So you want to go to Russia? I was a little skeptical about heading to Russia given it isn’t advertised by the BBC to be the friendliest of places. I thought I would give St. Petersburg a try however, and I am so [pleased I did. It’s a bold statement, but I would confidently say that St. Petersburg is the most beautiful city I have ever seen. The city was founded by, you guessed it, Peter the Great, with the intention of it copying and improving cities from all across Europe. I have to say, it does a remarkably good job at this. Whilst the city is not like the rest of Russia, this makes it much more friendly to less experienced travellers and with a basic knowledge of google maps you’ll do just fine without the help of tour guides.
Here is a budget friendly itinerary to make your holiday to Saint Petersburg cheaper then that hideously expensive holiday to Ibiza or Magaluf that your friends were planning.
Important: You will need an ISIC card for most student discounts in Russia, if you don’t already have one you can get one once you arrive in St. Petersburg from SPUTNIK-ISIC (They are very cheap in Russia!).
The Hermitage: Free
One of the biggest and oldest museums in the world, the Hermitage houses a collection of over 3 million art pieces, sculptures and artefacts. The imperial collection is on display in over 400 rooms, meaning unlike other museums, this isn’t a museum you can visit just once. The usual ticket price is 700 Rubles, but for students it is free! This is particularly amazing since I recommend going two or three times during your visit. The entrance includes access to the main museum as well as several other palaces; You should probably go twice to the main museum and once to explore the Palace of St. Peter I and the Menshikov Palace. Be prepared to queue however, getting tickets will take up to an hour, but it’s well worth the queue. Here are some pretty photos to entice you:
Top tip: If you can, go on a Wednesday/Friday evening at around 5pm, since it remains open until 9pm on these days and the large crowds usually pla250guing the museum are gone.
St. Isaac’s Cathedral: 150 Rubles
The exterior of this magnificent cathedral is fitted with large granite columns and adorned with sculptures. The interior, which in my opinion is the most beautiful out of the cathedrals I have visited, is decorated with beautiful mosaics and paintings on the walls as well as the malachite columns. It really is a magnificent sight and for students it’s only 150 rubles!
After your visit to the cathedral head to the park behind to see the Bronze Horseman, a statue of the famous St. Peter the Great. I personally don’t think there is much to the popular tourist attraction, but given it’s only a few meters away, you may as well give it a go.
New Holland Island
This military island turned recently turned chic and retro. Getting its name from its origin as a Dutch style dockyard, New Holland now really does feel like something you’d find in the middle of Amsterdam. The entire island is dedicated to the pursuit of art and all things creative, a stark contrast to the atmosphere of the naval prison that was once situated on it. After three years of reconstruction following a trial period, the park opened up to the public in 2016 and is a perfect place to sit and read a book snuggled into a bean bag.
Savior on Spilled Blood: 150 Rubles
Maybe this post is starting to get a little churchy… but what can I say? The churches in St.Petersburg are the highlight in my opinion. Though very busy, this one takes a top spot due to its intriguing looking exterior and marble mosaics on the inside. If you are being super cheap then you can get away with not going inside, but at only 150 rubles (usually 250 without student discount) I think its worth it.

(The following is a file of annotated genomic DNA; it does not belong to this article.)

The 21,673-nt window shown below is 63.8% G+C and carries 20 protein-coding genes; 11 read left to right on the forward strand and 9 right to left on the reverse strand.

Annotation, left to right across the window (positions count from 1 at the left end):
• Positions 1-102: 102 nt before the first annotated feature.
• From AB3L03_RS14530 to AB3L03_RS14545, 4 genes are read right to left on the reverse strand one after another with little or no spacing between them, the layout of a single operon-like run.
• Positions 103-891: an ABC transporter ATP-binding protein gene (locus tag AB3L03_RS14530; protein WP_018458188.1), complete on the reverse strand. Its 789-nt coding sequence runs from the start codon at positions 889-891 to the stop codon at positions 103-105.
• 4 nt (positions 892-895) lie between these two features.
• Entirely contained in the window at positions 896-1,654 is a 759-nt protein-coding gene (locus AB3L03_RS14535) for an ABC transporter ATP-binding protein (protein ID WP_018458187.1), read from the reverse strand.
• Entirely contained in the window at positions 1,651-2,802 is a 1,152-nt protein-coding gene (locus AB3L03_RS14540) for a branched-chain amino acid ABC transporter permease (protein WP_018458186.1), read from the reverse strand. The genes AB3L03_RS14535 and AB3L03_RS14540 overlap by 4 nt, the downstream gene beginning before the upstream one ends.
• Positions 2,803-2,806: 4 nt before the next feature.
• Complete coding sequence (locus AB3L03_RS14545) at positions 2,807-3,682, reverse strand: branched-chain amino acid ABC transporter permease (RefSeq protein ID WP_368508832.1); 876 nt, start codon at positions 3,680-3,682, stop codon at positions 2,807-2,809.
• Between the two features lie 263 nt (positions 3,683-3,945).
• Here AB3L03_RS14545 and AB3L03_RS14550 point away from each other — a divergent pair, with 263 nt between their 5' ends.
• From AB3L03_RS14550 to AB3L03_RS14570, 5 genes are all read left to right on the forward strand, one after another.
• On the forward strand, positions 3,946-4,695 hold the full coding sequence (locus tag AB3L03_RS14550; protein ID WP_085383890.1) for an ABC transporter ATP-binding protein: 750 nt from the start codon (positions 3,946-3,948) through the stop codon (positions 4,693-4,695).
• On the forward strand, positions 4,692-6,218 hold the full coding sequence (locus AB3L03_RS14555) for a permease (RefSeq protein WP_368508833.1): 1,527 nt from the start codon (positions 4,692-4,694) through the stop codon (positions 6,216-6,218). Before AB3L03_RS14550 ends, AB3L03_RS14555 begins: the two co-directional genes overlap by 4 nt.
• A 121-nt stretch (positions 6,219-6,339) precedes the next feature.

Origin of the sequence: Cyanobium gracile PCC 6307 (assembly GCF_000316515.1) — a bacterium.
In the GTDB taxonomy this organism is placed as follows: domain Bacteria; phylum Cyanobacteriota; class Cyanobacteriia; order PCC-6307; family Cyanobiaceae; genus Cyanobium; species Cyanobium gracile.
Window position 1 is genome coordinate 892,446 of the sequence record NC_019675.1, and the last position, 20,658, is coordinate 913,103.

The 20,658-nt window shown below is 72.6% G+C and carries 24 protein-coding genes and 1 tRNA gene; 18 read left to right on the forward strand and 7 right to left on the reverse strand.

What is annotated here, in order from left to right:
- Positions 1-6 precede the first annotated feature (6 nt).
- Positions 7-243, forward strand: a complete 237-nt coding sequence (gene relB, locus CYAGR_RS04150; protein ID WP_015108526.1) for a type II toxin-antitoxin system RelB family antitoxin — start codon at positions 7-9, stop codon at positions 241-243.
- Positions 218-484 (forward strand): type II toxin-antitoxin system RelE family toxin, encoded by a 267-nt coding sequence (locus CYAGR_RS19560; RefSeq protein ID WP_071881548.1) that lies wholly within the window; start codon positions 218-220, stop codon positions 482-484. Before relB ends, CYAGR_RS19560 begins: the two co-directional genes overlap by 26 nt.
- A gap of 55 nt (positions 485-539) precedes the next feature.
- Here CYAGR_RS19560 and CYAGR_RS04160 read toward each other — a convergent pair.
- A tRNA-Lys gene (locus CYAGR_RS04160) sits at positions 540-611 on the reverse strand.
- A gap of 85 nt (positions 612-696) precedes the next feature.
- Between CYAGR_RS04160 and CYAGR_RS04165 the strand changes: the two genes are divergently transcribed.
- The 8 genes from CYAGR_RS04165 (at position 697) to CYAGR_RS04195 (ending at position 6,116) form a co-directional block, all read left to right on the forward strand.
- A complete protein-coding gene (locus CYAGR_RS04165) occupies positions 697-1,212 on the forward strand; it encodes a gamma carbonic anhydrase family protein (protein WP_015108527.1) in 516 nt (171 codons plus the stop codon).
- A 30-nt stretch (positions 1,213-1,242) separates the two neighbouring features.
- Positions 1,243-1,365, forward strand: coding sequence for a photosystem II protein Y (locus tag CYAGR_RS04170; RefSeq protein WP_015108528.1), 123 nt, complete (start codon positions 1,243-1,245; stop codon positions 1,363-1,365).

Peter and Paul Fortress
This is the original fortress of St. Petersburg and was built in 1740, it has a rich history of uses including a prison grounds during the 1920s. The prison was famous for its oppression and cruelty to prisoners and you can enter the prison cells when you visit there (at a small fee). You can pay for tickets to see a variety of things at the fortress, including a visit to the cathedral and Grand Ducal burial site but I would recommend just walking around and getting a flavour of the atmosphere. In my opinion, the cathedral is less beautiful than St. Isaac’s mentioned above.
The Great Mosque of St. Petersburg
Wow. Just wow. What a design for a building. Unfortunately, the Mosque was closed during my visit, but a gaze at the architecture left me fairly speechless. It is one of the largest mosques in Europe, accommodating up to 5000 people and it is an easy walk from the Peter and Paul fortress (but hides behind the city landscape). You won’t regret going to see this one.
Other places worth a visit
Taking a walk around the city you’ll fail to miss the beauty it offers, here’s some more pointers on what not to miss:
Summer Garden: 18th Century gardens full of statues.
Cathedral of Our Lady of Kazan
Anichov Bridge: Elegant bridge built in 1841.
The visa problem
There is one big downside of visiting Russia, the visa process. It isn’t the easiest and certainly isn’t the cheapest. You will need to get a visa invitation before applying for a visa in person at one of the offices in London or Edinburgh.
Currently, the cost of a visa is around £108. However St. Petersburg is so cheap whilst you are there, and if you visit Moscow and surrounding places too, they are also cheap. Because of this if you are going for a week or more, this fee will be absorbed by living costs. I went for 6 days and including the visa fees, spent far less than I did in Spain for a week. It really is worth it, despite those pesky visa fees!
If you are struggling to get a visa invitation, a very cheap provider which I used is VisatoRuss. They sent me mine within a few minutes of my order and the cost was £8.99